How Medical Marijuana Saved Medicare Part D Millions

Pharmacist and customer with medical marijuana
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Whether or not you believe cannabis should be used in healthcare, the fact remains that medical marijuana is permitted in 34 states and the District of Columbia. Eleven states (Alaska, California, Colorado, Maine, Massachusetts, Michigan, Nevada, Oregon, Vermont, and Washington) and the District of Columbia even allow recreational use of the drug.

The federal government does not agree. The U.S. Drug Enforcement Administration (DEA) continues to categorize marijuana as a Schedule I drug and that makes it illegal. What does that mean for people on Medicare who may want to use the drug for treatment?

Understanding the Controlled Substances Act

The Controlled Substances Act (CSA) of 1970 devised a system for classifying drugs. It divided drugs into five categories, or schedules, based on their risk for triggering substance abuse or dependence:

  • Schedule I: No accepted medical use; high risk for abuse and dependence
  • Schedule II: Accepted medical use; high risk for abuse and dependence
  • Schedule III: Accepted medical use; moderate to low risk for abuse or dependence
  • Schedule IV: Accepted medical use; low risk for abuse or dependence
  • Schedule V: Accepted medical use; lowest risk for abuse or dependence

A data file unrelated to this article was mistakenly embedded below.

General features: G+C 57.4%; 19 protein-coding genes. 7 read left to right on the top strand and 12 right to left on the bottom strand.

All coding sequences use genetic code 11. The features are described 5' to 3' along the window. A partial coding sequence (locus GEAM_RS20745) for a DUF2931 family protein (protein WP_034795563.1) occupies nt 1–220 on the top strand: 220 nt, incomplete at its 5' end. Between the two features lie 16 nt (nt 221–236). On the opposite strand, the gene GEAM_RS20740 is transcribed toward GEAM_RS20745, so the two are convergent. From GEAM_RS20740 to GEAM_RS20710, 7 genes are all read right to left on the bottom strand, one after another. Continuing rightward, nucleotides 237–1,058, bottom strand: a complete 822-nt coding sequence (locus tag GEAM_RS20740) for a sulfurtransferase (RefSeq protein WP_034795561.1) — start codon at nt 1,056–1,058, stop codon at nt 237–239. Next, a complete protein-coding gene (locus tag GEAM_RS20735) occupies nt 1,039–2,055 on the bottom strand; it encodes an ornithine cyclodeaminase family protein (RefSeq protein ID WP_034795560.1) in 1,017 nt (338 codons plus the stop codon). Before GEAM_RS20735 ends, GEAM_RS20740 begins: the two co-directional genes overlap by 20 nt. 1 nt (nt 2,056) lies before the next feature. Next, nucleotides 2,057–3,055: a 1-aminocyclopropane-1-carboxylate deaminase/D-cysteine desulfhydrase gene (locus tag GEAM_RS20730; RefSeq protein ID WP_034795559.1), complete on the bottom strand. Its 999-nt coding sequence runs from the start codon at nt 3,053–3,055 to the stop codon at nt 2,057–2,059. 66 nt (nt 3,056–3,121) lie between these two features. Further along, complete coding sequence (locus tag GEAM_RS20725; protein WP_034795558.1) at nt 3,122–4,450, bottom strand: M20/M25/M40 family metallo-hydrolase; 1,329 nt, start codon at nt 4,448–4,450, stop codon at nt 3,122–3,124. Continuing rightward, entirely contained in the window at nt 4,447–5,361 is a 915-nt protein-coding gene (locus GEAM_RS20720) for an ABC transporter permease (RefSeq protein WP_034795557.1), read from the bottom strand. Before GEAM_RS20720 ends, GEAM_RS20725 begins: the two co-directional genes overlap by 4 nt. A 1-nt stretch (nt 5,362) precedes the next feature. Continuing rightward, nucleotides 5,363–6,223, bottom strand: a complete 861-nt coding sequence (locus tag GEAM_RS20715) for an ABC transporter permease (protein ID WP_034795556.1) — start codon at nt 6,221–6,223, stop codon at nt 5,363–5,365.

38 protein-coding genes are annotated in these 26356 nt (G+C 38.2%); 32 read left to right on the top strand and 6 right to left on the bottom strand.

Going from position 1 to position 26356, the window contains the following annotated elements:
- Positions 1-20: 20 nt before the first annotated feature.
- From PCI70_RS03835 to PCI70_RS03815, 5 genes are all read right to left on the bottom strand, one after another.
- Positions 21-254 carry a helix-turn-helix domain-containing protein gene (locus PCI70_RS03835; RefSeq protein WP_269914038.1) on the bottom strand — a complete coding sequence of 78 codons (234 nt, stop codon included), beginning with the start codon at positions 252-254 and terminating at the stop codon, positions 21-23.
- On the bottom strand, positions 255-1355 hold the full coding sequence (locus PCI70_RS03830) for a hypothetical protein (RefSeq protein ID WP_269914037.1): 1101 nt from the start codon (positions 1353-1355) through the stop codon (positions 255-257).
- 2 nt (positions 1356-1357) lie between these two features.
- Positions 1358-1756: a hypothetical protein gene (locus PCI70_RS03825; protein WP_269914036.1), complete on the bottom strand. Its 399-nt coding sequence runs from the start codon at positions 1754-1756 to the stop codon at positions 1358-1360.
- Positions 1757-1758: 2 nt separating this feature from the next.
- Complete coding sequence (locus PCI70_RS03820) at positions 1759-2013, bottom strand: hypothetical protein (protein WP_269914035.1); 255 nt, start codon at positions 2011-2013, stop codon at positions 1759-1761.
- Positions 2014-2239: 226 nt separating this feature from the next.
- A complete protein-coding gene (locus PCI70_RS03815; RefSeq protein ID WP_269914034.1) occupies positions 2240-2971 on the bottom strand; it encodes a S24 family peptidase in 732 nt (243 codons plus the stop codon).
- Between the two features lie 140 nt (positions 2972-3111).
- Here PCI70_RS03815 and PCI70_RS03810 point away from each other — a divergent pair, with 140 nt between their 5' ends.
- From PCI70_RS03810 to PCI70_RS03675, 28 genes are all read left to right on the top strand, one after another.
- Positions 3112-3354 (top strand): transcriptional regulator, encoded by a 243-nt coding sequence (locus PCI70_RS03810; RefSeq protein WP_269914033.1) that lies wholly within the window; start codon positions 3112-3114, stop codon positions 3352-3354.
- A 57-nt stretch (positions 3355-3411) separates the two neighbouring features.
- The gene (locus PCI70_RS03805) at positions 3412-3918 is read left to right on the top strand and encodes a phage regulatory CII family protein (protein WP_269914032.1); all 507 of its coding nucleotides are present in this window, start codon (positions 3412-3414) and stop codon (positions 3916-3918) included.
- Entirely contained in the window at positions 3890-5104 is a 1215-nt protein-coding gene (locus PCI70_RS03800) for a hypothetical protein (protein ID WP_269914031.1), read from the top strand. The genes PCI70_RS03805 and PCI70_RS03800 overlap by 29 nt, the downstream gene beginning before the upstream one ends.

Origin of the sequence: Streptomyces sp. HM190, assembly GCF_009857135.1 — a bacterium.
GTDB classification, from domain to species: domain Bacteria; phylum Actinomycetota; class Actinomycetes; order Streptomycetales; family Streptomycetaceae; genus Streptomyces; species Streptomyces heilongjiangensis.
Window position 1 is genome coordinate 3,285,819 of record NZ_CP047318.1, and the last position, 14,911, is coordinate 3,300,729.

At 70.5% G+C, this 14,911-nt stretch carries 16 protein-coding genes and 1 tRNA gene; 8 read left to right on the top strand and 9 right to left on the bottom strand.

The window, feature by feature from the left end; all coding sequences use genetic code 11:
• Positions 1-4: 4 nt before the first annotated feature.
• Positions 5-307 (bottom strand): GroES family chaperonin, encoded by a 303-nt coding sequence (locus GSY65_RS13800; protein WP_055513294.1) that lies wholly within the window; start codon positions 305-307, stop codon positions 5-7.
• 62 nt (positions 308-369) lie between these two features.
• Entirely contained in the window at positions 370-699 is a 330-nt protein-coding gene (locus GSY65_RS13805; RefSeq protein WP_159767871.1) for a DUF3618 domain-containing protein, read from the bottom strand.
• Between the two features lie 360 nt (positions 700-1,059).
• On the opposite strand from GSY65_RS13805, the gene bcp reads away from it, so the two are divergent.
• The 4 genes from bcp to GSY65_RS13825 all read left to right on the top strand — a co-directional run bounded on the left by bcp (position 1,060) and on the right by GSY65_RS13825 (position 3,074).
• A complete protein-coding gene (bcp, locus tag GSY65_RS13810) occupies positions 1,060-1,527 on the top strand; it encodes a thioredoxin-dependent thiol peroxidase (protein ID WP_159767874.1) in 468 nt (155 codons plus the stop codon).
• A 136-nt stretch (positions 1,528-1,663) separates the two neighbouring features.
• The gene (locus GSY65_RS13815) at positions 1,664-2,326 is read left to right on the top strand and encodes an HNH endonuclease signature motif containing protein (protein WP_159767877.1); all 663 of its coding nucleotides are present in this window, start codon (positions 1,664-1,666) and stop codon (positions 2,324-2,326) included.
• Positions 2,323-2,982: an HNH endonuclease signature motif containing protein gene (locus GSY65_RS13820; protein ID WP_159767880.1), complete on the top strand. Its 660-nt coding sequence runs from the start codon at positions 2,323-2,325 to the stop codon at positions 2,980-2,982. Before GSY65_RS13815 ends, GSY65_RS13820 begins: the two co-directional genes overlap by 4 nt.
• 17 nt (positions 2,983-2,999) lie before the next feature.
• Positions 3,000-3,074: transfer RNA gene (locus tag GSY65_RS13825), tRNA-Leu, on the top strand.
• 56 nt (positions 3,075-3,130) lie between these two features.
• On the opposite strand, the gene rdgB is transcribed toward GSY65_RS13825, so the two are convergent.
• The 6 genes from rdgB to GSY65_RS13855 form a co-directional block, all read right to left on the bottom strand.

Though the words are often used interchangeably, abuse and dependence are quite different. In simplest terms, dependence means the body physically needs a drug whereas abuse means someone's mind, their emotional or psychological state, needs it.

With legalization in multiple states, petitions have been made to the DEA to recategorize marijuana from a Schedule I to a Schedule II drug. This would have ramifications that would not only affect local law enforcement but also regulations about production and even importing and exporting of the drug. In August 2016, the DEA declined those petitions, keeping marijuana as a Schedule I drug.

Is Marijuana More Dangerous Than Cocaine?

You would be hard-pressed to find someone who doesn't think that cocaine is a dangerous, addictive drug. Interestingly, however, cocaine is a Schedule II drug. That means the federal government currently sees medical benefits from cocaine but not marijuana.

Cocaine has been used predominantly as a topical anesthetic for ear, nose, and throat conditions and even as a vasoconstrictor to help stop nose bleeds. Its use is limited to application by medical professionals. What can marijuana be used for? The government states there is not enough information to prove that it is safe.

Federal regulations that pose limitations on research are tricky. First, research requires money, and grants are harder and harder to come by given the nature of a drug deemed dangerous and addictive by Schedule I standards. To proceed with research, an application has to be made to the Department of Health and Human Services to access research-grade marijuana; marijuana that comes from the one farm in the United States that has been federally approved to grow it, a farm at the University of Mississippi. Only in August 2016 did the DEA state that it would allow other universities to apply to grow marijuana for research purposes.

Then researchers have to get permission from the DEA to possess and transport the drug. Years may elapse before a study can even get off the ground, if at all. The end result is that there are not many clinical trials to support its use, at least not enough to convince the federal government. Not yet.

Medical Marijuana Uses